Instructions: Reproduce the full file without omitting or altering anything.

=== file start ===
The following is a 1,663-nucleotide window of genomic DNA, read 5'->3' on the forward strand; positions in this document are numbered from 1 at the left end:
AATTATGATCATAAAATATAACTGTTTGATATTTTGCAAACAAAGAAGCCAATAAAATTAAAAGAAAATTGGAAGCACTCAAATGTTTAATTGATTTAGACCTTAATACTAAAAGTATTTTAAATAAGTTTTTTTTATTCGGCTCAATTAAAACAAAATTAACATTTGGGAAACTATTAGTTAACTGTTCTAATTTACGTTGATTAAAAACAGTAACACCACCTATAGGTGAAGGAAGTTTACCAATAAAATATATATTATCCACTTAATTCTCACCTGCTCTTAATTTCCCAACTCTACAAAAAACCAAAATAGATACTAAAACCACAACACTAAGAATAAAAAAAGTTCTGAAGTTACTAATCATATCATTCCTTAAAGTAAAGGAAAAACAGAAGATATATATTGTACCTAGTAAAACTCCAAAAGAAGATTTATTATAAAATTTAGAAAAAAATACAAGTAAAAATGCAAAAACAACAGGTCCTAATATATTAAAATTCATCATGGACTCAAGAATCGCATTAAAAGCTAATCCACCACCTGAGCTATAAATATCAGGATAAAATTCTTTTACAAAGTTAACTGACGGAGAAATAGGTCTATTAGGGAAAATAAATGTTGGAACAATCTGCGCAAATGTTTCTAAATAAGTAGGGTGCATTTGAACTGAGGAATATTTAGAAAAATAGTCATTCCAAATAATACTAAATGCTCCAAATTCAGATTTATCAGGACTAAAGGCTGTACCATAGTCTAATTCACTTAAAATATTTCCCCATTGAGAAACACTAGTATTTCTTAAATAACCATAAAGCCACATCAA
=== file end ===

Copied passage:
The following is a 1,663-nucleotide window of genomic DNA, read 5'->3' on the forward strand; positions in this document are numbered from 1 at the left end:
AATTATGATCATAAAATATAACTGTTTGATATTTTGCAAACAAAGAAGCCAATAAAATTAAAAGAAAATTGGAAGCACTCAAATGTTTAATTGATTTAGACCTTAATACTAAAAGTATTTTAAATAAGTTTTTTTTATTCGGCTCAATTAAAACAAAATTAACATTTGGGAAACTATTAGTTAACTGTTCTAATTTACGTTGATTAAAAACAGTAACACCACCTATAGGTGAAGGAAGTTTACCAATAAAATATATATTATCCACTTAATTCTCACCTGCTCTTAATTTCCCAACTCTACAAAAAACCAAAATAGATACTAAAACCACAACACTAAGAATAAAAAAAGTTCTGAAGTTACTAATCATATCATTCCTTAAAGTAAAGGAAAAACAGAAGATATATATTGTACCTAGTAAAACTCCAAAAGAAGATTTATTATAAAATTTAGAAAAAAATACAAGTAAAAATGCAAAAACAACAGGTCCTAATATATTAAAATTCATCATGGACTCAAGAATCGCATTAAAAGCTAATCCACCACCTGAGCTATAAATATCAGGATAAAATTCTTTTACAAAGTTAACTGACGGAGAAATAGGTCTATTAGGGAAAATAAATGTTGGAACAATCTGCGCAAATGTTTCTAAATAAGTAGGGTGCATTTGAACTGAGGAATATTTAGAAAAATAGTCATTCCAAATAATACTAAATGCTCCAAATTCAGATTTATCAGGACTAAAGGCTGTACCATAGTCTAATTCACTTAAAATATTTCCCCATTGAGAAACACTAGTATTTCTTAAATAACCATAAAGCCACATCAA